Cal Lane remembers watching her grandmother bake cupcakes, covering them with paper doilies and sifting icing sugar on top to create a decorative lace pattern. An endearing memory from her childhood, it is revealing of the cultural inheritance she brings to her practice. Decades later, this nostalgic moment is echoed in Lane’s series Powdered Tires, in which large car tires have been similarly dusted with powdered lace designs and stand upright in the gallery. The impermanence, delicacy and frivolity of the sugar stand in stark contrast to the firm practicality and mobility of the tires marrying utilitarian and domestic production while upturning masculine and feminine conventions.
Contrast is integral to Lane’s sculpture, as evident in Sweet Crude, where raw industrial objects from jerry cans to 45-gallon oil drums are incised with ornate and intricate imagery. From the immediacy of this unexpected juxtaposition the viewer is compelled to linger through further oppositions - hard and soft, strong and fragile, masculine and feminine, fine art and craft, inside and outside, ancient and contemporary. Equally present in the work are layers of political, economic, historic and allegorical narrative. Consider the exhibition’s title: “Sweet Crude” refers to that most sought-after form of petroleum, at once a source of treasured conveniences and the grim catalyst of international conflict, economic collapse and environmental distress. Lane’s cuttings of world maps evoke both war room computer monitors and historical colonial maps where corporations and governments alike divvy up territories for global domination. Yet, one also finds religious symbols, heraldry, suburban houses, pastoral scenes and mythological trysts transforming the maps into tapestries and making any interpretation of its tangled iconography seductively elusive.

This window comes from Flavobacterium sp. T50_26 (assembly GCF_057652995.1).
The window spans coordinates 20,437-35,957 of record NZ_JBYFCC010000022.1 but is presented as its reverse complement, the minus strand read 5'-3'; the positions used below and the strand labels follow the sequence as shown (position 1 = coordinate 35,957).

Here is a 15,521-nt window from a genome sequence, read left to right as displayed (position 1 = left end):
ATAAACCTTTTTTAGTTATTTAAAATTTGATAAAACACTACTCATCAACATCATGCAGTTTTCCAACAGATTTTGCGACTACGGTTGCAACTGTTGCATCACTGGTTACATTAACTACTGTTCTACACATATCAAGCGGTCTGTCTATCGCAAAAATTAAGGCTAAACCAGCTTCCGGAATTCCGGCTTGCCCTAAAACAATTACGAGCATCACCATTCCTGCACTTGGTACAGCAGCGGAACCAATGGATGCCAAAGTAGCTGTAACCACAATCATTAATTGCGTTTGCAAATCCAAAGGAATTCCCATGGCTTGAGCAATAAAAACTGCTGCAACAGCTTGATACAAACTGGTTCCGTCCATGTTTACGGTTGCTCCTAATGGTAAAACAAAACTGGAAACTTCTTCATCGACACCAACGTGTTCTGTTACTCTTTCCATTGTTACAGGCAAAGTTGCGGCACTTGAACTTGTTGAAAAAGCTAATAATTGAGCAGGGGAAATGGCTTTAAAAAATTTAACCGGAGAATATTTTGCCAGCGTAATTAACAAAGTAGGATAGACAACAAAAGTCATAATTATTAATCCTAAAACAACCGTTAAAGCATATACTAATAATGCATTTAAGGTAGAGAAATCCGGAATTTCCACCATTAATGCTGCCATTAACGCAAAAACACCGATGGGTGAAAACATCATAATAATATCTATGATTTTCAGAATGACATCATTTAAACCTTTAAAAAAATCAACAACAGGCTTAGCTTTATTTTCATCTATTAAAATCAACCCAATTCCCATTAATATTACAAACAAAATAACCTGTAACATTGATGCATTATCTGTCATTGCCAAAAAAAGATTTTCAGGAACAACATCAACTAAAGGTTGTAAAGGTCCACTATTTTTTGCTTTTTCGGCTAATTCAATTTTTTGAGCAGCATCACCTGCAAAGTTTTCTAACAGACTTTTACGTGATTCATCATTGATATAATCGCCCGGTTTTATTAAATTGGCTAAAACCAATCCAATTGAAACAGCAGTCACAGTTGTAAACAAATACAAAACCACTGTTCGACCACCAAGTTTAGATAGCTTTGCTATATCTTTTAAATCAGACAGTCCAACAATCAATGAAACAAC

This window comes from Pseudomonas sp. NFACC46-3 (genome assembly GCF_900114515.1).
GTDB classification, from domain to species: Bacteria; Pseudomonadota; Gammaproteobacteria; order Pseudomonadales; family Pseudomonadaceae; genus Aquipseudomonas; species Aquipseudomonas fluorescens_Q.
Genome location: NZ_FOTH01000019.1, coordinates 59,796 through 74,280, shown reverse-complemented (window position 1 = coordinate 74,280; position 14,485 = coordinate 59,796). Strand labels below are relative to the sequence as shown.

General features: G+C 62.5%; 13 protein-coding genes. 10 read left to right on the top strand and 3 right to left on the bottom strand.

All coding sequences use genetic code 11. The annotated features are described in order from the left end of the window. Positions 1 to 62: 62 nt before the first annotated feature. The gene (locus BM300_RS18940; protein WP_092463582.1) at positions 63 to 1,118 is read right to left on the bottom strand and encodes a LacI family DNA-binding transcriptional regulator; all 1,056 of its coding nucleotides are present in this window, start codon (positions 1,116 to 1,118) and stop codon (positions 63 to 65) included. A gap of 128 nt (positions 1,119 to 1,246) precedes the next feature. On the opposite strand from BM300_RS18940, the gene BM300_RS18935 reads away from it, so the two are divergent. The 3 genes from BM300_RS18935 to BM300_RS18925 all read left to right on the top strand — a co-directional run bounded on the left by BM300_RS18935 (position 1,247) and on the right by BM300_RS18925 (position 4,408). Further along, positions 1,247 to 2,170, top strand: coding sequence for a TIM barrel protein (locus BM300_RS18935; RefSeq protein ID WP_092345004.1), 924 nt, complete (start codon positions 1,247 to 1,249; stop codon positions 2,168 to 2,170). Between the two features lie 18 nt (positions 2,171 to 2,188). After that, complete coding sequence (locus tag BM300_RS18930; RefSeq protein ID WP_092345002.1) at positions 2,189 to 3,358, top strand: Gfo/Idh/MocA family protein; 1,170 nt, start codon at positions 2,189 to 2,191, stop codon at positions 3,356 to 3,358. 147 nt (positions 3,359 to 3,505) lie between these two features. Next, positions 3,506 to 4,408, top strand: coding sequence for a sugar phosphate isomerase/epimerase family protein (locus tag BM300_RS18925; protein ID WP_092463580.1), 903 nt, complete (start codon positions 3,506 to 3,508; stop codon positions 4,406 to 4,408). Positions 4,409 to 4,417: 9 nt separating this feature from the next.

Born in 1968 in Halifax, Nova Scotia, Cal Lane was raised in Saanichton, British Columbia. Following her welding certification, she completed a BFA from the Nova Scotia College of Art and Design (NSCAD) in 2001, and a MFA from the State University of New York at Purchase (2005). Since 2001, Lane has exhibited her work nationally and internationally in numerous solo and group exhibitions, including shows at the Art Gallery of Nova Scotia (2002-03), the Textile Museum of Canada (2006), the Museum of Art and Design (New York, 2007), Musea Brugge (Belgium, 2008) and the DeCordova Sculpture Park in Lincoln, Massachusetts (2008-10). Shortlisted for the Sobey Art Award in 2004, she has been the recipient of several awards and distinctions, including the Emerging Artist Fellowship and residency at the Socrates Sculpture Park (New York, 2006) and the Joseph S. Stauffer Prize (2007).
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